STEVE CHIOTAKIS: As we said, the budget issues here at home are coming to a head and other countries have taken an interest in the U.S.'s ongoing saga.
The BBC's Rebecca Singer reports.
REBECCA SINGER: The European press is intrigued by the political theatrics of the past week. But the European financial sector isn't really concerned just yet about the U.S. budget woes.
Gabriel Stein is the director of Lombard Street Research which looks at Macroeconomics forecasting. He says there's no reason to worry in the short term because the U.S. government isn't at risk of defaulting.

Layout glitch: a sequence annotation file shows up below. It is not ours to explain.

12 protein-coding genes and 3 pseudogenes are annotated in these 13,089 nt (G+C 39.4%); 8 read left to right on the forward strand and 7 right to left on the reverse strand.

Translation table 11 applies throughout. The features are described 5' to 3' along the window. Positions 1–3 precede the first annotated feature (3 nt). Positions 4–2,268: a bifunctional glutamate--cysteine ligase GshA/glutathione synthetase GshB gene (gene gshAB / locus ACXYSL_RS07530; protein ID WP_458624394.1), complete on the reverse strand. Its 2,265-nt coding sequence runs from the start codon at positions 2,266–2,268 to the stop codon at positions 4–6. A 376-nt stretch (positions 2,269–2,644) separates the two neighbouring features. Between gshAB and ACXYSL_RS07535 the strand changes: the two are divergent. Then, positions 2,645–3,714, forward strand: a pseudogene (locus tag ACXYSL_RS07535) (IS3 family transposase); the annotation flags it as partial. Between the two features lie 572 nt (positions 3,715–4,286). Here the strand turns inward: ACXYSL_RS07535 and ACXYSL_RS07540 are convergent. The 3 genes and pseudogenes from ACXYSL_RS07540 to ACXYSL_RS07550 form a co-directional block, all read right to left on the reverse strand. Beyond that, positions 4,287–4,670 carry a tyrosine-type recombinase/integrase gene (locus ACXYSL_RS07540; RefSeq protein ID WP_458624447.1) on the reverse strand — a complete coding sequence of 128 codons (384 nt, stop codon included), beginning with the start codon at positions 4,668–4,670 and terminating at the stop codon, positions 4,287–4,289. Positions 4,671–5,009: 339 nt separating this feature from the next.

GABRIEL STEIN: But of course it is a problem that the U.S. does have a very dysfunctional budget process and over the long term the U.S. needs to deal with the inexorable rise of the entitlements -- Medicare, Medicaid, Social Security.
Stein says if it doesn't do that, then there will eventually be a real problem with the U.S. government and the value of its debt.
STEIN: If people fear that the U.S. can't service all its debt, they will demand a higher interest rate in order to hold that debt.
If that happens, the U.S. would either be forced to balance its books or the country could face the risk of inflation.
In London, I'm the BBC's Rebecca Singer, for Marketplace.